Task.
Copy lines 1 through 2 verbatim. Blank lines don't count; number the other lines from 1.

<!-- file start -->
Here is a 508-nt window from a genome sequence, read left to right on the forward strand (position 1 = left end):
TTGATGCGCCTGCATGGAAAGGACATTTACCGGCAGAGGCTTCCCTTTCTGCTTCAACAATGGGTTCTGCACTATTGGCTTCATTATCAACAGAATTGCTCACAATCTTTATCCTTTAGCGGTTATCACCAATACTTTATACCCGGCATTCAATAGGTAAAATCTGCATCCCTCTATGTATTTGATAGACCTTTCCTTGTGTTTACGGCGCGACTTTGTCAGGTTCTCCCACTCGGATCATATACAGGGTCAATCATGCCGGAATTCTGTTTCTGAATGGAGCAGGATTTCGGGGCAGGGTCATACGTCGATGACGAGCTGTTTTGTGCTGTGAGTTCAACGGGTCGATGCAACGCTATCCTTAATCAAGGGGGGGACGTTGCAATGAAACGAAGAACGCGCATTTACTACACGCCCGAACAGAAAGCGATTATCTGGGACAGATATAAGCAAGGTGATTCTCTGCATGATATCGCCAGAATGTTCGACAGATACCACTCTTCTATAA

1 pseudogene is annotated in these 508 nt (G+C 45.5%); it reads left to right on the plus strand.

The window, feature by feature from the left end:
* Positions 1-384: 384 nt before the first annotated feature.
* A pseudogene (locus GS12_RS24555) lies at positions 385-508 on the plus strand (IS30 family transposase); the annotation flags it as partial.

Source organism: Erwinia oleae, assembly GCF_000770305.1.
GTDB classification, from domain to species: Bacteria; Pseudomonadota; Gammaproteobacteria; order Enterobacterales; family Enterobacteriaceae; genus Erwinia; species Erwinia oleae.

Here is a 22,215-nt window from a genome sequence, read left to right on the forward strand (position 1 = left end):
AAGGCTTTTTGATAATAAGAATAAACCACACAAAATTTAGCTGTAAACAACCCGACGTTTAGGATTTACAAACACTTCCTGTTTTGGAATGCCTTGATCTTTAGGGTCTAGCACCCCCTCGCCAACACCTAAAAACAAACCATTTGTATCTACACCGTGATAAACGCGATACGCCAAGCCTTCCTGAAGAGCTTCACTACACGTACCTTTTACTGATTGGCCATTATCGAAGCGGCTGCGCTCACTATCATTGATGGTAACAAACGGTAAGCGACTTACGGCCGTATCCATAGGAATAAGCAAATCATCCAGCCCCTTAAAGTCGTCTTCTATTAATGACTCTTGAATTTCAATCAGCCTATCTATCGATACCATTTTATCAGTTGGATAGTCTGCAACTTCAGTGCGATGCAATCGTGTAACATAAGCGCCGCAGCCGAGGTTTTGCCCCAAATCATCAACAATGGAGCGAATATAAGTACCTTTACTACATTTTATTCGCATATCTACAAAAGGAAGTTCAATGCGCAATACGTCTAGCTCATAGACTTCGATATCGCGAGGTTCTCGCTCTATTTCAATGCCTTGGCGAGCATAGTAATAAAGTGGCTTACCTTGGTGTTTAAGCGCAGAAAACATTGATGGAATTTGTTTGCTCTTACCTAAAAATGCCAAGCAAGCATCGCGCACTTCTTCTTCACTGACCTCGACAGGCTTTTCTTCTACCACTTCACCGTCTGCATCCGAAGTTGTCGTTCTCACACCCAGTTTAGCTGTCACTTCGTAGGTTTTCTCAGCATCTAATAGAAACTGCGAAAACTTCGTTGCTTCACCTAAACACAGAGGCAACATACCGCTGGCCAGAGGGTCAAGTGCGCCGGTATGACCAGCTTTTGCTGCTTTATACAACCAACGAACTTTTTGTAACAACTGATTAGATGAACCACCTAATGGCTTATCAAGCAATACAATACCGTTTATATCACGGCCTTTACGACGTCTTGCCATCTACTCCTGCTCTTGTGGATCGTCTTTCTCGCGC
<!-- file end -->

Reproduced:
Here is a 508-nt window from a genome sequence, read left to right on the forward strand (position 1 = left end):
TTGATGCGCCTGCATGGAAAGGACATTTACCGGCAGAGGCTTCCCTTTCTGCTTCAACAATGGGTTCTGCACTATTGGCTTCATTATCAACAGAATTGCTCACAATCTTTATCCTTTAGCGGTTATCACCAATACTTTATACCCGGCATTCAATAGGTAAAATCTGCATCCCTCTATGTATTTGATAGACCTTTCCTTGTGTTTACGGCGCGACTTTGTCAGGTTCTCCCACTCGGATCATATACAGGGTCAATCATGCCGGAATTCTGTTTCTGAATGGAGCAGGATTTCGGGGCAGGGTCATACGTCGATGACGAGCTGTTTTGTGCTGTGAGTTCAACGGGTCGATGCAACGCTATCCTTAATCAAGGGGGGGACGTTGCAATGAAACGAAGAACGCGCATTTACTACACGCCCGAACAGAAAGCGATTATCTGGGACAGATATAAGCAAGGTGATTCTCTGCATGATATCGCCAGAATGTTCGACAGATACCACTCTTCTATAA